Spinal Deformities Assessment in ASD Subjects: A CROSS Sectional Study

Poster Presentation
Thursday, May 2, 2019: 5:30 PM-7:00 PM
Room: 710 (Palais des congres de Montreal)
L. Trentin1, A. Signori2, G. Valagussa1,3 and E. Grossi1, (1)Autism Research Unit, Villa Santa Maria Foundation, Tavernerio, Italy, (2)Department of Health Sciences (DISSAL), Section of Biostatistics, University of Genoa, Genoa, Italy, (3)School of Medicine and Surgery, University of Milan-Bicocca, Milano, Italy
Background: The term “spinal deformity” includes conditions such as post-traumatic deformities, iper-kyphosis, iper-lordosis and idiopathic adolescence scoliosis. Early identification and effective treatment of mild scoliosis could slow or stop curvature progression before skeletal maturity, thereby improving long-term outcomes in adulthood (US task force JAMA 2018). In a systematic review (PROSPERO registration number CRD 42018100894), we found that spinal deformities appear to be understudied within autism research and that no studies on spinal deformities assessment in ASD subjects exist. Since severe spinal deformities may be associated with adverse long-term health outcomes (e.g. pulmonary disorders, disability, back pain, psychological effects, and reduced quality of life), the value of spinal deformities screening becomes increasingly relevant.

Objectives: Our study aims to assess the applicability of a spinal deformities screening protocol in ASD subjects.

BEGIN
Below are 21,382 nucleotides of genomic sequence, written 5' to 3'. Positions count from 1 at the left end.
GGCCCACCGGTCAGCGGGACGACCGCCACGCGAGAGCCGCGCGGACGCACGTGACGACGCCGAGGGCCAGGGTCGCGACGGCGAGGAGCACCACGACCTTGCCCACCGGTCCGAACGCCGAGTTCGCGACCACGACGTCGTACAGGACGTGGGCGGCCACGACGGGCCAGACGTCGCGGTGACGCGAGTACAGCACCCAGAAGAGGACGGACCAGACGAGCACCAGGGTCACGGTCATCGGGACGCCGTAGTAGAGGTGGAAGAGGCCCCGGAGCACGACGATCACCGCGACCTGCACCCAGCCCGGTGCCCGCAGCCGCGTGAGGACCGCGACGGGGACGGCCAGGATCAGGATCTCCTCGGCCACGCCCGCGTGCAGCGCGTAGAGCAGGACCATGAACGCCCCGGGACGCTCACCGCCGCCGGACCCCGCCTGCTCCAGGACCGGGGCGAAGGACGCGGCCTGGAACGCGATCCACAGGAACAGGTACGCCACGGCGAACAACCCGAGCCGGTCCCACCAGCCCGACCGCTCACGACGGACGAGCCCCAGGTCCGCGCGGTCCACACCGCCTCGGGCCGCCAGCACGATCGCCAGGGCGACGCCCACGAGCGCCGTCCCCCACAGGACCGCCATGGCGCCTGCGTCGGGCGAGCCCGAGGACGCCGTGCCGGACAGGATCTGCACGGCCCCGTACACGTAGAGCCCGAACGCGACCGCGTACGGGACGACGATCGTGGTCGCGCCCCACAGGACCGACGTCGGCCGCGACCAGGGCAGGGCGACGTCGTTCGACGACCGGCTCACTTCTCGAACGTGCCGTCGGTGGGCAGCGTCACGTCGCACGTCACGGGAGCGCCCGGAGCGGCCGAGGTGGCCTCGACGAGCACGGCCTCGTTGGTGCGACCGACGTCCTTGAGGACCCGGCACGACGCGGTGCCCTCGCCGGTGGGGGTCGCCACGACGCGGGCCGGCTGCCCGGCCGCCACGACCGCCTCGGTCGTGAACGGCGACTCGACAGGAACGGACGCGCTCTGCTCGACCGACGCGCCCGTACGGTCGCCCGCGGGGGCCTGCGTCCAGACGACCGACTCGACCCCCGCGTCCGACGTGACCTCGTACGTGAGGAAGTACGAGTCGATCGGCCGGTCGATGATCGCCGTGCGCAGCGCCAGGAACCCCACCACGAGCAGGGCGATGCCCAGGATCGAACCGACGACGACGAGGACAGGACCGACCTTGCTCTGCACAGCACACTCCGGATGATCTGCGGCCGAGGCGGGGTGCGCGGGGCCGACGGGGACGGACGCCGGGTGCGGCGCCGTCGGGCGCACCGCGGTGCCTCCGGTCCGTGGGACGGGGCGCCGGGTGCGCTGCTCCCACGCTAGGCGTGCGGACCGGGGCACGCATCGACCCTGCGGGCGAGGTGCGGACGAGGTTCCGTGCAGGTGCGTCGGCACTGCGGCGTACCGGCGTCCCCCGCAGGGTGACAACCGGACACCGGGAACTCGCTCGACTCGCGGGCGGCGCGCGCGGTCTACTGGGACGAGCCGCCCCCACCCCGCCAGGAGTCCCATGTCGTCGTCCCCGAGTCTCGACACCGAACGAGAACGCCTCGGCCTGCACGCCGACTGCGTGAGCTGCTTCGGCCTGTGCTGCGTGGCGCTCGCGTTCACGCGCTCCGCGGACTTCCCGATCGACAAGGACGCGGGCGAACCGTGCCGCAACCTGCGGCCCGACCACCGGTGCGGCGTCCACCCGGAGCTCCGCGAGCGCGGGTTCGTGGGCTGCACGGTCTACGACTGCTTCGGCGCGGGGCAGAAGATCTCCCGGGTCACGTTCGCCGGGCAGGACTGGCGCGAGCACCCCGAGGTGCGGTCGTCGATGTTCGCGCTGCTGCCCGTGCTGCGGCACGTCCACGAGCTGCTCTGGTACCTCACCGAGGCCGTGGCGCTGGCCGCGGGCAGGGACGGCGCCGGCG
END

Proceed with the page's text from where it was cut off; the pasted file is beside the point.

Methods: The screening protocol included two tests: the “Adam Test”, measured with the Bunnell method for assessing the trunk asymmetry on the frontal plane, and the “Sagittal Index” as suggested by Zaina that gives a measure of spinal deformities on a sagittal plane. The Literature indicates that subjects who present “Adam Test” or “Sagittal Index” values above cut-off limits are in need of second level clinical assessment. We also considered the three ASD severity grades and the four intellectual disability (ID) categories (mild, moderate, severe and profound) as suggested by DSM-V.

Results: Sixty-one subjects (mean age 14.03 – SD 4.26; 55 males) were included in the study. Seven out of 61 subjects (11,5%) presented grade 1, 26 (42,6%) grade 2, and 28 (45,9%) grade 3 ASD severity. Three subjects (4,9%) exhibited mild ID, 22 (36,1%) moderate ID, 34 (55,7%) severe ID, and 2 (3,3%) profound ID. Despite the relatively high autism severity of our sample, we found the screening test applicable to 92% of our population. Five subjects were non-testable because of their behavioral difficulties; all of them had high ASD severity grades and moderate to severe ID. Using this protocol screening, we found 11 ASD subjects (18%) presenting abnormal values: three subjects (4,9%) with Adam’s test values over cut-off (>5°), and eight subjects (13,1%) with “Sagittal Index” values over the cut-off (>9,5 cm). Using a chi-square test, we found that subjects over the cut-off limits had higher ASD severity (p=0.039), and ID severity (p=0.002).

Conclusions: The screening protocol for spinal deformity is generally applicable in ASD, also in subjects with high ASD severity and severe ID. About 20% of ASD subjects present spinal deformities, a value in line to what described in the general population (15%-20% over cut off) therefore deserving special attention for eventual adverse long-term health outcomes.

See more of: Neurology
See more of: Neurology